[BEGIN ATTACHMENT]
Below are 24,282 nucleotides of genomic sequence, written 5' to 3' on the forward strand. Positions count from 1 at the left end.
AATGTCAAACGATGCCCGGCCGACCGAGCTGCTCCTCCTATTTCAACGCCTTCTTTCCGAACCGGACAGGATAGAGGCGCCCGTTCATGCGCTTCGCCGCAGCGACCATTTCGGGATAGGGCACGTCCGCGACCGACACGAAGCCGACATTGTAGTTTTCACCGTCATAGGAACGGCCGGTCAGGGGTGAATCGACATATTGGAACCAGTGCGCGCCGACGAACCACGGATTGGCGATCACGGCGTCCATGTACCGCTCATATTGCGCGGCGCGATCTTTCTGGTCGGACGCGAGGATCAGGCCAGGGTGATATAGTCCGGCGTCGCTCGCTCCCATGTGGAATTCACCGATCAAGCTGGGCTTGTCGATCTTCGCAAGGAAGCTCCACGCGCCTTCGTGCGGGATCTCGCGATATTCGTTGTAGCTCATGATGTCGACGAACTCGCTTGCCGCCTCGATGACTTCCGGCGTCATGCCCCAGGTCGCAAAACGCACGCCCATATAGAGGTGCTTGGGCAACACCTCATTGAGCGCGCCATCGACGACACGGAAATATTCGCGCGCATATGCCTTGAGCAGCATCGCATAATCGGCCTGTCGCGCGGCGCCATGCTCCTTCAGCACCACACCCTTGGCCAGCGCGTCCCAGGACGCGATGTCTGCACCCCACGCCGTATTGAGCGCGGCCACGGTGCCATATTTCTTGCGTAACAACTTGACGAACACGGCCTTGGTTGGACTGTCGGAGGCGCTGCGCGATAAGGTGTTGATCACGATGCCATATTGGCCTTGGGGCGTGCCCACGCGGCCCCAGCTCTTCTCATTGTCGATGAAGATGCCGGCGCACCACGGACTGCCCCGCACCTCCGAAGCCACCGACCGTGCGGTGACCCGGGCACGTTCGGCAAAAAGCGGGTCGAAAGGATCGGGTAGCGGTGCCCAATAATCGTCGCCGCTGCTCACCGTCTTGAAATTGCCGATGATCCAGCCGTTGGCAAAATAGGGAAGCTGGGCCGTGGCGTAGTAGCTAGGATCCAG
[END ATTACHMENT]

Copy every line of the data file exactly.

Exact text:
Below are 24,282 nucleotides of genomic sequence, written 5' to 3' on the forward strand. Positions count from 1 at the left end.
AATGTCAAACGATGCCCGGCCGACCGAGCTGCTCCTCCTATTTCAACGCCTTCTTTCCGAACCGGACAGGATAGAGGCGCCCGTTCATGCGCTTCGCCGCAGCGACCATTTCGGGATAGGGCACGTCCGCGACCGACACGAAGCCGACATTGTAGTTTTCACCGTCATAGGAACGGCCGGTCAGGGGTGAATCGACATATTGGAACCAGTGCGCGCCGACGAACCACGGATTGGCGATCACGGCGTCCATGTACCGCTCATATTGCGCGGCGCGATCTTTCTGGTCGGACGCGAGGATCAGGCCAGGGTGATATAGTCCGGCGTCGCTCGCTCCCATGTGGAATTCACCGATCAAGCTGGGCTTGTCGATCTTCGCAAGGAAGCTCCACGCGCCTTCGTGCGGGATCTCGCGATATTCGTTGTAGCTCATGATGTCGACGAACTCGCTTGCCGCCTCGATGACTTCCGGCGTCATGCCCCAGGTCGCAAAACGCACGCCCATATAGAGGTGCTTGGGCAACACCTCATTGAGCGCGCCATCGACGACACGGAAATATTCGCGCGCATATGCCTTGAGCAGCATCGCATAATCGGCCTGTCGCGCGGCGCCATGCTCCTTCAGCACCACACCCTTGGCCAGCGCGTCCCAGGACGCGATGTCTGCACCCCACGCCGTATTGAGCGCGGCCACGGTGCCATATTTCTTGCGTAACAACTTGACGAACACGGCCTTGGTTGGACTGTCGGAGGCGCTGCGCGATAAGGTGTTGATCACGATGCCATATTGGCCTTGGGGCGTGCCCACGCGGCCCCAGCTCTTCTCATTGTCGATGAAGATGCCGGCGCACCACGGACTGCCCCGCACCTCCGAAGCCACCGACCGTGCGGTGACCCGGGCACGTTCGGCAAAAAGCGGGTCGAAAGGATCGGGTAGCGGTGCCCAATAATCGTCGCCGCTGCTCACCGTCTTGAAATTGCCGATGATCCAGCCGTTGGCAAAATAGGGAAGCTGGGCCGTGGCGTAGTAGCTAGGATCCAG